Microforms and reproductions

For cataloging instructions and more information on microfilm and microfiche at the Folger, please refer to the main Microfilm and microfiche page.

Reproductions

Reproductions may be photocopies created from microfilms, or reprints of early or public-domain works, published by a modern entity. In the latter case, they are cataloged separately for their designated location at the Folger; see DS465 .B57 2010 for an example.

Digitized materials available online

Use the following guidelines when creating access to digitized online versions of analog material (note: born-digital resources such as websites and datasets are not covered here, nor are electronic resources accessed off-line, such as CD-ROMs).

For materials that have been digitized by the Folger from a Folger collection item, add a link to the electronic version in the 856 field of the holdings record for the original item. (Previously, separate holdings records were made for electronic versions).

At this time, we do not routinely create separate bibliographic records for digitized versions of items (although we are beginning to create separate records for microform reproductions of items in our collection).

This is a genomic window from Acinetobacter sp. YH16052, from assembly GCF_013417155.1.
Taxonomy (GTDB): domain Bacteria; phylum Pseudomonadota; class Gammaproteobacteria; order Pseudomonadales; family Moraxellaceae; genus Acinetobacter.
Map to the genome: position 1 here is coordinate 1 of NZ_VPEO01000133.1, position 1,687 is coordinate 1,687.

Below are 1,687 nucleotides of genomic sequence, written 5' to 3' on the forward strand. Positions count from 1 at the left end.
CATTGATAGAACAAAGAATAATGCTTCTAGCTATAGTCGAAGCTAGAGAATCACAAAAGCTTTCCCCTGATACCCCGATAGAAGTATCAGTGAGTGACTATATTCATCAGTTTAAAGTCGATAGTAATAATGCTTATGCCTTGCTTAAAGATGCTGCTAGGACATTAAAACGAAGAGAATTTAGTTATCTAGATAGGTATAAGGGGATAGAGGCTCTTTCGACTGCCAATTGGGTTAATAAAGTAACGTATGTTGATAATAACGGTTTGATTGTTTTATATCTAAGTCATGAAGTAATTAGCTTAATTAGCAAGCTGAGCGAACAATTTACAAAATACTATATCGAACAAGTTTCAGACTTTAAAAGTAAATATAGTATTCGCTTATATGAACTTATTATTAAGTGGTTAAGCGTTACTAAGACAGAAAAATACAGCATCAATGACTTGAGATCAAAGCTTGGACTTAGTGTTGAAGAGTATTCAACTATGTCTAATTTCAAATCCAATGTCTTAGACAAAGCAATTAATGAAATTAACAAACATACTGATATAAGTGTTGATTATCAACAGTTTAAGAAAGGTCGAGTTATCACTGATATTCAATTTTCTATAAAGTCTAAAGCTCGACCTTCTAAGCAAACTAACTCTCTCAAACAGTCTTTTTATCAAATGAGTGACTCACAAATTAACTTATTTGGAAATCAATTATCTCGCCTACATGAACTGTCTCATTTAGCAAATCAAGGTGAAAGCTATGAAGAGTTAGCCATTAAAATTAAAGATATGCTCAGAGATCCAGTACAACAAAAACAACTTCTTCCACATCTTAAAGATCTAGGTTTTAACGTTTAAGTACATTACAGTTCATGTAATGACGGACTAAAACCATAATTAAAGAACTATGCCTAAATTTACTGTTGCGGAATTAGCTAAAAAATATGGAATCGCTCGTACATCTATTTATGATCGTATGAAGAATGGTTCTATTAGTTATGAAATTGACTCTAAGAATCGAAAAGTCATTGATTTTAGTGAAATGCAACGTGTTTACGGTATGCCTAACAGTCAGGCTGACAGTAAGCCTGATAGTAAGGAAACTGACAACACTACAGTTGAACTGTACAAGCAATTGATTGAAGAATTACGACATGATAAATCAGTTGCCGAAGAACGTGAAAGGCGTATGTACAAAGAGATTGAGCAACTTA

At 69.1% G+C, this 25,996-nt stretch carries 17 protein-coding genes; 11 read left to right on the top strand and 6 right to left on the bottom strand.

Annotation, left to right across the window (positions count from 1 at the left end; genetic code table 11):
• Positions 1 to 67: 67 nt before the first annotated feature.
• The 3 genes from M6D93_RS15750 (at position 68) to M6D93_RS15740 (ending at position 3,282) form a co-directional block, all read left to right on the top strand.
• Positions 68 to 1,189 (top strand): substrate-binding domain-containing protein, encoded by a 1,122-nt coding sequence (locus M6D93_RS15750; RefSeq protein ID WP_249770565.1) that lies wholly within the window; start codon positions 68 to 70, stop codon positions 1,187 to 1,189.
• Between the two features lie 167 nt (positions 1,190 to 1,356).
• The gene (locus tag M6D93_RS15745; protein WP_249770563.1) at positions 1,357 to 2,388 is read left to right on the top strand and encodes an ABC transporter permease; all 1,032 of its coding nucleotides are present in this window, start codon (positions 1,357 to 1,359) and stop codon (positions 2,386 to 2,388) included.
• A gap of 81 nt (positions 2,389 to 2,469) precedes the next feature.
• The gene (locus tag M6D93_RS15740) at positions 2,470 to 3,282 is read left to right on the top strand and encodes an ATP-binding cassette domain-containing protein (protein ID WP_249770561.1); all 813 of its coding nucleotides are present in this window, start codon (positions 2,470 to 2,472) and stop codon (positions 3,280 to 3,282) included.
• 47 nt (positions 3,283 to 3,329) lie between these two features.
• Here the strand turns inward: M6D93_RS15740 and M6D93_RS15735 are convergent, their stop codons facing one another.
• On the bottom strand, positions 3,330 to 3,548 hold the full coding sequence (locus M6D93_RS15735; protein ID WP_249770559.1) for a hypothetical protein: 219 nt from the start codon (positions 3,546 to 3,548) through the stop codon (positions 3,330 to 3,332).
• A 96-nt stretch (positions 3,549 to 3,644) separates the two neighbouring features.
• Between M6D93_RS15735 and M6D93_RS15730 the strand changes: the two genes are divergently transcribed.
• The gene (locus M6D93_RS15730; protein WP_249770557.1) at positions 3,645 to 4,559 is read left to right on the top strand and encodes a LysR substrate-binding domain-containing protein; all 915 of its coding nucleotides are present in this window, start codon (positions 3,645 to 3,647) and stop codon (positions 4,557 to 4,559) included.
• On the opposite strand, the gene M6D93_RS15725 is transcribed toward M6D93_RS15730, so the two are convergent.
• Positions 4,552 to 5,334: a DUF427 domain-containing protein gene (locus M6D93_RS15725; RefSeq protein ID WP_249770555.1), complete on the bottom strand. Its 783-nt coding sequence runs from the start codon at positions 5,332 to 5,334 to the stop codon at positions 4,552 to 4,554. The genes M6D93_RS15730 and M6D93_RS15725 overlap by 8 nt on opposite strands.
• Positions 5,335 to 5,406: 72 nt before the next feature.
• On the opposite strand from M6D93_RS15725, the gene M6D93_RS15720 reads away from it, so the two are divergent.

In those cases where public services staff or curators decide it is desirable to provide access to an item that has been digitized outside the Folger, such as HathiTrust or EEBO, the digital copy should have its own bibliographic record. This is a change from previous practice, when links to EEBO were routinely added to bibliographic records for Folger copies of the books, whether or not the EEBO copy came from the Folger.

When adding a new record for a digitized item, follow basic copy cataloging procedures. Search for an existing record in Connexion, verify the record against the item in hand (or rather, in browser) and make any necessary upgrades, and import the record into Voyager.

If there is no extant record for the digitized version, create one. This is most easily done by using the "GenerateERecord" macro in Connexion to derive a new record from a matching record for the original copy. (Keep in mind, though, that this may not always be the same record on which the Folger has holdings, due to variant printings, republications, etc.) This will carry over the information from the original record, and generate appropriate 007, 33x, 588, and 776 fields.

Note: you do not need to add our holdings to the record in OCLC. The main point is to ensure that the electronic item is accessible through our catalog, and adding a holding could imply that we have our own copy of the digital file.